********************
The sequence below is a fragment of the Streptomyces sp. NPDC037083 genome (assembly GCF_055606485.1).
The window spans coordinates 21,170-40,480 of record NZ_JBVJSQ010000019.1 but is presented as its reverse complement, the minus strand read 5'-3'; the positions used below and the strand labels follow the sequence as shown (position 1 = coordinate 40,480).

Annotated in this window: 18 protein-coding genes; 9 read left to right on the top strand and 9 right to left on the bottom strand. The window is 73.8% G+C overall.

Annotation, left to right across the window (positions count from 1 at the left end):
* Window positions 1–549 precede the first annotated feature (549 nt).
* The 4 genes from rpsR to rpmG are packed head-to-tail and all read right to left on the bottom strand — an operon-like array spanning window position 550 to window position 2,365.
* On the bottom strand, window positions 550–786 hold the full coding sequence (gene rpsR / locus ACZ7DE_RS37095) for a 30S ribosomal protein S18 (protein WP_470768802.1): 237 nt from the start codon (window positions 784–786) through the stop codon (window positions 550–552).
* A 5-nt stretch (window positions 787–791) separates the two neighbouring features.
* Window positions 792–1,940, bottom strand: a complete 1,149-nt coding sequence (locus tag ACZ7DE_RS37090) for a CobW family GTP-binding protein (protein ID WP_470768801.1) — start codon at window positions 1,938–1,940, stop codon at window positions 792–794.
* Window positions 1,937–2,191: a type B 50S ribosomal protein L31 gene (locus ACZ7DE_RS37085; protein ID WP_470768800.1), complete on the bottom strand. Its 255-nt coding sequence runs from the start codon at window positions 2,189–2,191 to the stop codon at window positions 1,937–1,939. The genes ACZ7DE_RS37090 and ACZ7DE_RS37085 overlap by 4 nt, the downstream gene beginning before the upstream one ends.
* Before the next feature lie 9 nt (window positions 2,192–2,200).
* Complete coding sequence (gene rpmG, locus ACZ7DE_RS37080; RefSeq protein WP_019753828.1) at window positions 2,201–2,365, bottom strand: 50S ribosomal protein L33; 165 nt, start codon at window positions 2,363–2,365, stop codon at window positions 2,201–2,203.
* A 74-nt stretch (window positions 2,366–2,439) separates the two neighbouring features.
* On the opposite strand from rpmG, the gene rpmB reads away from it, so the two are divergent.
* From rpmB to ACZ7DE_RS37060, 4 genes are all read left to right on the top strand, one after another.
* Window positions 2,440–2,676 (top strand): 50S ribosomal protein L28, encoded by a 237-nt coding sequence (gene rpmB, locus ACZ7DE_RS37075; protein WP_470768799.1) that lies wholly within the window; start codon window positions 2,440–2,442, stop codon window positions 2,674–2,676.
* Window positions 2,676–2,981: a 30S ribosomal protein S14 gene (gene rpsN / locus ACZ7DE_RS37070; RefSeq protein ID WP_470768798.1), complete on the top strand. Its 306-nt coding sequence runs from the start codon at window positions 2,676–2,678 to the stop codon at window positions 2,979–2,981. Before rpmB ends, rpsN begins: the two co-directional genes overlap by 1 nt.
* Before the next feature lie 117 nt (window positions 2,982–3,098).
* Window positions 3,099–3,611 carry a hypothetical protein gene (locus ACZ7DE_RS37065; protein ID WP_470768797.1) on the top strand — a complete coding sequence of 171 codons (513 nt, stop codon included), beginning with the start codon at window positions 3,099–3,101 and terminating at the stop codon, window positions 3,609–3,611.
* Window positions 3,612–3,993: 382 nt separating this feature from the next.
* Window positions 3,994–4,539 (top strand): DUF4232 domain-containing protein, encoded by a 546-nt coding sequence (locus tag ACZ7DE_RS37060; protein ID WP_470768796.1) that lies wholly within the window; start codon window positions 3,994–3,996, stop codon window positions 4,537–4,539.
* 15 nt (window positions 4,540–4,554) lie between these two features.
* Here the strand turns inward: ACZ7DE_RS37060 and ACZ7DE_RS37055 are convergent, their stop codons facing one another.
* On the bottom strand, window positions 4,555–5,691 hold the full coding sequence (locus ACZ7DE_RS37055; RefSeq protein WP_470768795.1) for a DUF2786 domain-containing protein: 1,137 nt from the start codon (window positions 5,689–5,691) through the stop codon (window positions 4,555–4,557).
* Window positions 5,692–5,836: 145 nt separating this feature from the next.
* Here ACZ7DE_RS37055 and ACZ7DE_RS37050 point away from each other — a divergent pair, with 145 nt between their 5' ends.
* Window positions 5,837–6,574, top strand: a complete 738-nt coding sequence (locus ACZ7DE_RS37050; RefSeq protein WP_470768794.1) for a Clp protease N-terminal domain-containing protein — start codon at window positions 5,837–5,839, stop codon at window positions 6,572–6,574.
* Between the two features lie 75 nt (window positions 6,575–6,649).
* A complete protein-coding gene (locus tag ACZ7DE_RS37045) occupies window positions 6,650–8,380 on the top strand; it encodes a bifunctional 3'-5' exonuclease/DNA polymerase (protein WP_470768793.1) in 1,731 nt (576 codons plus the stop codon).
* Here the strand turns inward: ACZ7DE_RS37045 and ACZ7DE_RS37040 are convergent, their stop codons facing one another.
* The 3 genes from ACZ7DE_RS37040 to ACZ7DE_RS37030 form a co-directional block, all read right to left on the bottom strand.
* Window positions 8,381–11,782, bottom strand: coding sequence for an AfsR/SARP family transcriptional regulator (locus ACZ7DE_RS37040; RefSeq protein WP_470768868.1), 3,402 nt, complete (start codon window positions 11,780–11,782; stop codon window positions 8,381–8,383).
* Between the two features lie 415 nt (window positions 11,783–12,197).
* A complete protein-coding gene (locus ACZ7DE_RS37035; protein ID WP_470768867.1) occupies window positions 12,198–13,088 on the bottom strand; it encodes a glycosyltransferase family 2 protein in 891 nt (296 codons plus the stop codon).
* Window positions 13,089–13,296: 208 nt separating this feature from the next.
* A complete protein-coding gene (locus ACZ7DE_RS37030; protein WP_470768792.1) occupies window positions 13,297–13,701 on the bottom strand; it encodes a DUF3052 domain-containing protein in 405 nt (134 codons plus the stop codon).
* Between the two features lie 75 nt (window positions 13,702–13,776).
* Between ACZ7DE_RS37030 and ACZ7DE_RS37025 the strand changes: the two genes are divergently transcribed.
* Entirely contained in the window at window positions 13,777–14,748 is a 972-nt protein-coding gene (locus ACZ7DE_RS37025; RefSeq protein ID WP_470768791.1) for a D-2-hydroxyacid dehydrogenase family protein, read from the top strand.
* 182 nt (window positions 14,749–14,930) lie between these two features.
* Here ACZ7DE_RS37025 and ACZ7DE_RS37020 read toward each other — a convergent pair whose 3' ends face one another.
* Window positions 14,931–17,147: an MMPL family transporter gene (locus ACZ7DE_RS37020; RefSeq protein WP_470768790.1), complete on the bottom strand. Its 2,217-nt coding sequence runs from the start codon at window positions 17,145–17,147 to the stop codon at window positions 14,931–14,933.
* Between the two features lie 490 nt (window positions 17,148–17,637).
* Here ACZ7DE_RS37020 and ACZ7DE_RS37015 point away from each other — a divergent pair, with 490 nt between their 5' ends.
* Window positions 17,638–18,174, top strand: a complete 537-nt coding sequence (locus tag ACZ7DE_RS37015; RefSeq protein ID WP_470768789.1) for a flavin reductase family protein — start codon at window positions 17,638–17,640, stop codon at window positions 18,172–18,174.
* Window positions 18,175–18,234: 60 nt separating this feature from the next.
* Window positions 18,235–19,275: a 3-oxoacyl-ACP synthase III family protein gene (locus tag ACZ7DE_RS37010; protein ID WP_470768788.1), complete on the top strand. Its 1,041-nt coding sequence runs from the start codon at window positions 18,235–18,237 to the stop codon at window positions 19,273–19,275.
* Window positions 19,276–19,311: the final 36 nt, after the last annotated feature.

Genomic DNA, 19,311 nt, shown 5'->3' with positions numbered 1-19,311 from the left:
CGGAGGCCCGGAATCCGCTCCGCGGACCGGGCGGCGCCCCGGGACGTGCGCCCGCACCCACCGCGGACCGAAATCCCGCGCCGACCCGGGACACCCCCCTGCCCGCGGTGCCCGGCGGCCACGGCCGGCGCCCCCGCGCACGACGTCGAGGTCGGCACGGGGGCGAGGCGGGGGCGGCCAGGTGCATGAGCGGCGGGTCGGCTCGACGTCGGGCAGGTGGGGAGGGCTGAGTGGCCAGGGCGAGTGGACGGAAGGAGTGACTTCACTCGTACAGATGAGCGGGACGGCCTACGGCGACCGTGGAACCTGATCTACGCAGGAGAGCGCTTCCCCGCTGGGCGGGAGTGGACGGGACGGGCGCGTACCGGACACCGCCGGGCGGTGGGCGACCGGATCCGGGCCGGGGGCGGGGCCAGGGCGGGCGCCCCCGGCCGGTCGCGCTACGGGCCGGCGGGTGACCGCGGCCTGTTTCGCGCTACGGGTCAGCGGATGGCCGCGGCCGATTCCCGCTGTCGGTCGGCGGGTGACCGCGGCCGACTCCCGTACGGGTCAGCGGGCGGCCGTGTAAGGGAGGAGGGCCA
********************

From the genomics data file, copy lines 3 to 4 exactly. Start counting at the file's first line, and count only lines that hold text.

Annotated in this window: 18 protein-coding genes; 9 read left to right on the top strand and 9 right to left on the bottom strand. The window is 73.8% G+C overall.

Annotation, left to right across the window (positions count from 1 at the left end):